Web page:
Take in sublime winter views along the Worcester & Birmingham Canal.

Tardebigge Locks or the Tardebigge Flight is the longest flight of locks in the UK, comprising 30 narrow locks on a two-and-a-quarter-mile (3.6 km) stretch of the Worcester and Birmingham Canal at Tardebigge, Worcestershire. It raises the waterway 220 feet (67 m), and lies between the Tardebigge tunnel (580 yards or 530 metres long) to the North and the Stoke Prior flight of six narrow locks to the South. The Tardebigge Engine House is also on this stretch. (Source-Wikipedia)

Illustration by Richard Wise

Words by Peter Watts

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Tardebigge Top Lock is one of the most important locations on the canal system and it’s also one that provides wonderful views of the British countryside from the nearby hilltop church, St Barthomew’s. From here you can see green fields and big skies as you gaze down at the Worcester & Birmingham Canal, noting how it cuts its way so eloquently through the landscape. That’s the sort of reward you can surely only truly appreciate after a walk up the country’s longest lock flight from Stoke Prior – although if you just fancy the view, nobody is going to stop you heading straight to Tardebigge to enjoy the experience without the climb.

If you like the idea of a circular stroll up and down the lock flight, start at the Navigation Inn in Stoke Prior. This is where boaters get a dose of Dutch courage to help them start their exhausting climb up a mammoth 30-lock flight that lifts the canal 220 feet over two-and-a-quarter miles. It’s a far easier business for walkers, who simply get to enjoy the views such as those towards the Malvern Hills from Tardebigge Reservoir.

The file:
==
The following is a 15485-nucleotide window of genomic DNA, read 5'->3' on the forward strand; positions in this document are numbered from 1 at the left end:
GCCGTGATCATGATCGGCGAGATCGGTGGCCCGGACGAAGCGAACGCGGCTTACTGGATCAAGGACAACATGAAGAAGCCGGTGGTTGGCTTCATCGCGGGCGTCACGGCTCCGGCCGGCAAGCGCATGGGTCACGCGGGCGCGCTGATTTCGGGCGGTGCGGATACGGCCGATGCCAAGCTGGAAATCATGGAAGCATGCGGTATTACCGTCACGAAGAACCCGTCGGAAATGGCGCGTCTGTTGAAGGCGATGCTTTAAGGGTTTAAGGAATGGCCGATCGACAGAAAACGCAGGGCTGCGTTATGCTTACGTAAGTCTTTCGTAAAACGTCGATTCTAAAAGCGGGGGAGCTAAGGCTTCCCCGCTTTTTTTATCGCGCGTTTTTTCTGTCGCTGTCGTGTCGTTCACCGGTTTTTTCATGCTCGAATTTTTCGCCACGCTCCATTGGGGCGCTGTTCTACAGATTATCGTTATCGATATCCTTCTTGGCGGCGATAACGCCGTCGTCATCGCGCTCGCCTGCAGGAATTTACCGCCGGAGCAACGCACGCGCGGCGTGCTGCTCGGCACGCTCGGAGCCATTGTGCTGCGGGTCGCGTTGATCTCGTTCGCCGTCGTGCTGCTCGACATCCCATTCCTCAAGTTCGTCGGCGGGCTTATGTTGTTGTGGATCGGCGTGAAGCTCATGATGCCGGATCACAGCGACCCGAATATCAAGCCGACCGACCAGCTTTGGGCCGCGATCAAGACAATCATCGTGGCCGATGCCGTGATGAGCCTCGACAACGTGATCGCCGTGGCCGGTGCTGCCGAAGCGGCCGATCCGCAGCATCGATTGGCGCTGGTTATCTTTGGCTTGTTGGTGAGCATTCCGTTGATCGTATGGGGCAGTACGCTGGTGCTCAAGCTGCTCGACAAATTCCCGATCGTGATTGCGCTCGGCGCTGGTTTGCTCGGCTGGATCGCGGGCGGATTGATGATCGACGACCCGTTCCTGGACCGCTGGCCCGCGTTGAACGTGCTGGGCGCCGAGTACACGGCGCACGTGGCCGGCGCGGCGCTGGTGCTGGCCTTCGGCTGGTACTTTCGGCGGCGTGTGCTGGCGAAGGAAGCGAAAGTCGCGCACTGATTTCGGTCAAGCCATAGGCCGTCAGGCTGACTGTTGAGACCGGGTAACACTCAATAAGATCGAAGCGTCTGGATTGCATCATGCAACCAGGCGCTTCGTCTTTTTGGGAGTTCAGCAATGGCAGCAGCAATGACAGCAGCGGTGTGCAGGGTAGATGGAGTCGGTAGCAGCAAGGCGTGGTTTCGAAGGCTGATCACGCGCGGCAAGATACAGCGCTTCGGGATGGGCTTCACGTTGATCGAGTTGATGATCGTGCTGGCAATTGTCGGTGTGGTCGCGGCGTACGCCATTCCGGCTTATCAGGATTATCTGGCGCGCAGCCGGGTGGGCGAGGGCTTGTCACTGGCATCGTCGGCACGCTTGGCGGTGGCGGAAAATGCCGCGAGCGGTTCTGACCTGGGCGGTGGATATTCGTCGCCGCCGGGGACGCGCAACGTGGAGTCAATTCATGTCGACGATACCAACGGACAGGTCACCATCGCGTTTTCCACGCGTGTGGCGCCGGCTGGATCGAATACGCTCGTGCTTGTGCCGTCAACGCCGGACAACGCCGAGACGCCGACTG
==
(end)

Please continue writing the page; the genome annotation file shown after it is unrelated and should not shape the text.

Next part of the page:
It was at Tardebigge’s top lock that Tom Rolt and Robert Aickman met on board Rolt’s narrowboat Cressy shortly after the Second World War. This meeting led to the formation of the Inland Waterways Association, a group whose founding was essential to the continued existence of our waterways – a plaque now marks the spot. The IWA still exists today, and their spirit can also be detected in the work of Canal & River Trust volunteers, including those who work as volunteer lock keepers on this very flight. Further down the canal is another flight of locks, the Hanbury Flight, which was rebuilt by volunteers.

The canal’s 58 locks were essential for the completion of this important waterway, which provided the shortest connection between Birmingham and the Severn. The canal was finished in 1815 and was one of the more successful waterways thanks to the decision of Cadbury to locate their main factory along the waterside at Bourneville. Chocolate crumb was still being transported by canal into the early 1960s.

Plan your day out along the Worcester & Birmingham Canal.

Posted on 17/01/2020